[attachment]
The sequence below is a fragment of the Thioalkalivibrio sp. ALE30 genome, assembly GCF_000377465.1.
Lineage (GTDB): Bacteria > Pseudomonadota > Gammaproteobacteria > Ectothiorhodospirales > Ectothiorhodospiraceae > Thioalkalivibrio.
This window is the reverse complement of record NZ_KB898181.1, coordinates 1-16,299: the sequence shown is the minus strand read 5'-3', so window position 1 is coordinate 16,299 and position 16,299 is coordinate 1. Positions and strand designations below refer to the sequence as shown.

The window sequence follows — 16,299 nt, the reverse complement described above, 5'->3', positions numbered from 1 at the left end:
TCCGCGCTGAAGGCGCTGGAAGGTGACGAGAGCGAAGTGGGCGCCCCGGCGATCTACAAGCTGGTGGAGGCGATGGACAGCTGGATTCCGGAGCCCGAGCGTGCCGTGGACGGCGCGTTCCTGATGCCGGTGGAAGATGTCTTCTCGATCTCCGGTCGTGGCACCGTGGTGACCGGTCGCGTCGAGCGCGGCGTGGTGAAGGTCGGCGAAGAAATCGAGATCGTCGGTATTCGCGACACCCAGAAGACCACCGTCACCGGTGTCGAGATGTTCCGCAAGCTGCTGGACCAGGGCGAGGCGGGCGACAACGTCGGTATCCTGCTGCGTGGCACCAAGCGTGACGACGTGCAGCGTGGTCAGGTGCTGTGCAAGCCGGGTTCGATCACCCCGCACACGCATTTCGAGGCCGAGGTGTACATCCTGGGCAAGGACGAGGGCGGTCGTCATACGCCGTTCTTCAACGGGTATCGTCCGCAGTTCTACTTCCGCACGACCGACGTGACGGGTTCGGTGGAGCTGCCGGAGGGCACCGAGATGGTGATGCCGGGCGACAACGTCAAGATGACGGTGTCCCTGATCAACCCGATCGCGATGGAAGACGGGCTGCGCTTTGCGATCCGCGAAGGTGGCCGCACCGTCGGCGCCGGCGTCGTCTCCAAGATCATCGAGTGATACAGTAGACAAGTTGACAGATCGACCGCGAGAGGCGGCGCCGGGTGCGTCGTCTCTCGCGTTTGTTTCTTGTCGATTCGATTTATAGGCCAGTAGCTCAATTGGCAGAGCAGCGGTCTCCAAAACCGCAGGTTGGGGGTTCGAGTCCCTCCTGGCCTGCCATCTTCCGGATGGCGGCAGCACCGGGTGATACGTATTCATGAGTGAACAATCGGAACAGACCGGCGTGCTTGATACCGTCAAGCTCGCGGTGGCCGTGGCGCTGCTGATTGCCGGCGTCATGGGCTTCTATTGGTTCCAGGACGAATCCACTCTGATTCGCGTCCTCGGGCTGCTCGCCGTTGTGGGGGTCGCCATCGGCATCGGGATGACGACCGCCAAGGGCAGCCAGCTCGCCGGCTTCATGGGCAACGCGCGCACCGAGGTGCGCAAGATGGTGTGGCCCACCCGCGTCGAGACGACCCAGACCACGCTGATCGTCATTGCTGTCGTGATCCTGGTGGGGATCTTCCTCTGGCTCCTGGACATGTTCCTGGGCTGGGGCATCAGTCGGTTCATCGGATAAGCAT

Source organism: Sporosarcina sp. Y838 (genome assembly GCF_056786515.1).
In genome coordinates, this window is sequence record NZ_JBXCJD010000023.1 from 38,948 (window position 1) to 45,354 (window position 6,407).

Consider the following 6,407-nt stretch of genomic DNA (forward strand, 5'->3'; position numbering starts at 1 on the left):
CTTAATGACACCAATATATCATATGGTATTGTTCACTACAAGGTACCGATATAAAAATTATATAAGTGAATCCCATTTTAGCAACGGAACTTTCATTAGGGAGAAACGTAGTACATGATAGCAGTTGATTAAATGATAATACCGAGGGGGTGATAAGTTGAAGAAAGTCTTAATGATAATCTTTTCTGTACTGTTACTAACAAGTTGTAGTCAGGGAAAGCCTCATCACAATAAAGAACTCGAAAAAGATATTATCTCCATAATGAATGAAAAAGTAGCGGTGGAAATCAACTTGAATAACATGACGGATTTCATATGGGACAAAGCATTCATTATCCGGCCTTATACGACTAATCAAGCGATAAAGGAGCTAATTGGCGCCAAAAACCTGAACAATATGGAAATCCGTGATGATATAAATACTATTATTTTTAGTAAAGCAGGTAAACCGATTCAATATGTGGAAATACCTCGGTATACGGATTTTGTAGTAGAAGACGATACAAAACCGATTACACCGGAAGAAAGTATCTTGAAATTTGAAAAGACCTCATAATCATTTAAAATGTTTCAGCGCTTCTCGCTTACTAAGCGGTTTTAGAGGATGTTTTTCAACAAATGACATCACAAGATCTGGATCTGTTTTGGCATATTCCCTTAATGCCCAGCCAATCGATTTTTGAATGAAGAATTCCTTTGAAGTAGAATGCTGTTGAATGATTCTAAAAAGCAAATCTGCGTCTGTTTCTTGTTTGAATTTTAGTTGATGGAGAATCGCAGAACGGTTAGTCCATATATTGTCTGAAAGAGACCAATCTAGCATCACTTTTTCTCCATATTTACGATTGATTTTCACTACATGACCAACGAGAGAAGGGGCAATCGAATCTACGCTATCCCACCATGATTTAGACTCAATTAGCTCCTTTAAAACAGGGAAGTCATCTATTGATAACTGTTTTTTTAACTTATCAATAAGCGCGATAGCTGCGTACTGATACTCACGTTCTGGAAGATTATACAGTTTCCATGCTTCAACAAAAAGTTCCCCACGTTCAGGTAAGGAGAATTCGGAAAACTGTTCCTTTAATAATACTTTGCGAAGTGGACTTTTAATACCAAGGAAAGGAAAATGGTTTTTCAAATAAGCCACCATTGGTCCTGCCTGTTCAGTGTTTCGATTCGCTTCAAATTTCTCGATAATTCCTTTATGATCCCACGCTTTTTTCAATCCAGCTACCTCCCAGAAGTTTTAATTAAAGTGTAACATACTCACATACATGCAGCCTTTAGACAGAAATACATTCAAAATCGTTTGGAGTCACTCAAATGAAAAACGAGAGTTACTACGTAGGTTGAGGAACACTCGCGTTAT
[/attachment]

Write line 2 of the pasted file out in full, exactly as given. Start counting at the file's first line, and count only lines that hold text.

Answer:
Lineage (GTDB): Bacteria > Pseudomonadota > Gammaproteobacteria > Ectothiorhodospirales > Ectothiorhodospiraceae > Thioalkalivibrio.